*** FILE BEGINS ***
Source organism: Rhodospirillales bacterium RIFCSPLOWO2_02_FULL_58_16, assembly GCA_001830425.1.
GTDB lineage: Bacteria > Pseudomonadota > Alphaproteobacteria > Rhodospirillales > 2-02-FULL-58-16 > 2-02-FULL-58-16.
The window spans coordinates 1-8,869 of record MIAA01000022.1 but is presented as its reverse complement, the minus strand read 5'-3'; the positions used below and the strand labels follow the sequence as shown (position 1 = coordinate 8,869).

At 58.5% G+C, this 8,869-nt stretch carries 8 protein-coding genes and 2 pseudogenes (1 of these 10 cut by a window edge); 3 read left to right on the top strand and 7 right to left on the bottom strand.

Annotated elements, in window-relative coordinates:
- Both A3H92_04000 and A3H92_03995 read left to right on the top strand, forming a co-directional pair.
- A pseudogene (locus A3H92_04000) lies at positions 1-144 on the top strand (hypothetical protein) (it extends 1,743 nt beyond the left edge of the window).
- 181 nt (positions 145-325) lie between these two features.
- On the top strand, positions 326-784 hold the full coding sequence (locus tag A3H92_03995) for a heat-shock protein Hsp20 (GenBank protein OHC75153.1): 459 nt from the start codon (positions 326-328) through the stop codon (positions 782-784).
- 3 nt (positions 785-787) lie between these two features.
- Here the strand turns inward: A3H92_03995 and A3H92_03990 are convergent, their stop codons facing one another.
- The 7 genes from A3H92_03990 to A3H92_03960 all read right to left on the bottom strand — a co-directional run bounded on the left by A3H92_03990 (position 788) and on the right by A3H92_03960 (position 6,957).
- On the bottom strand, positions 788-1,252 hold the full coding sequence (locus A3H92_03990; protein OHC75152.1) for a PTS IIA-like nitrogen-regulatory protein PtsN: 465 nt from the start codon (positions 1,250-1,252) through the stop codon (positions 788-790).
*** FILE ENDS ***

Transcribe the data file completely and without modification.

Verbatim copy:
Source organism: Rhodospirillales bacterium RIFCSPLOWO2_02_FULL_58_16, assembly GCA_001830425.1.
GTDB lineage: Bacteria > Pseudomonadota > Alphaproteobacteria > Rhodospirillales > 2-02-FULL-58-16 > 2-02-FULL-58-16.
The window spans coordinates 1-8,869 of record MIAA01000022.1 but is presented as its reverse complement, the minus strand read 5'-3'; the positions used below and the strand labels follow the sequence as shown (position 1 = coordinate 8,869).

At 58.5% G+C, this 8,869-nt stretch carries 8 protein-coding genes and 2 pseudogenes (1 of these 10 cut by a window edge); 3 read left to right on the top strand and 7 right to left on the bottom strand.

Annotated elements, in window-relative coordinates:
- Both A3H92_04000 and A3H92_03995 read left to right on the top strand, forming a co-directional pair.
- A pseudogene (locus A3H92_04000) lies at positions 1-144 on the top strand (hypothetical protein) (it extends 1,743 nt beyond the left edge of the window).
- 181 nt (positions 145-325) lie between these two features.
- On the top strand, positions 326-784 hold the full coding sequence (locus tag A3H92_03995) for a heat-shock protein Hsp20 (GenBank protein OHC75153.1): 459 nt from the start codon (positions 326-328) through the stop codon (positions 782-784).
- 3 nt (positions 785-787) lie between these two features.
- Here the strand turns inward: A3H92_03995 and A3H92_03990 are convergent, their stop codons facing one another.
- The 7 genes from A3H92_03990 to A3H92_03960 all read right to left on the bottom strand — a co-directional run bounded on the left by A3H92_03990 (position 788) and on the right by A3H92_03960 (position 6,957).
- On the bottom strand, positions 788-1,252 hold the full coding sequence (locus A3H92_03990; protein OHC75152.1) for a PTS IIA-like nitrogen-regulatory protein PtsN: 465 nt from the start codon (positions 1,250-1,252) through the stop codon (positions 788-790).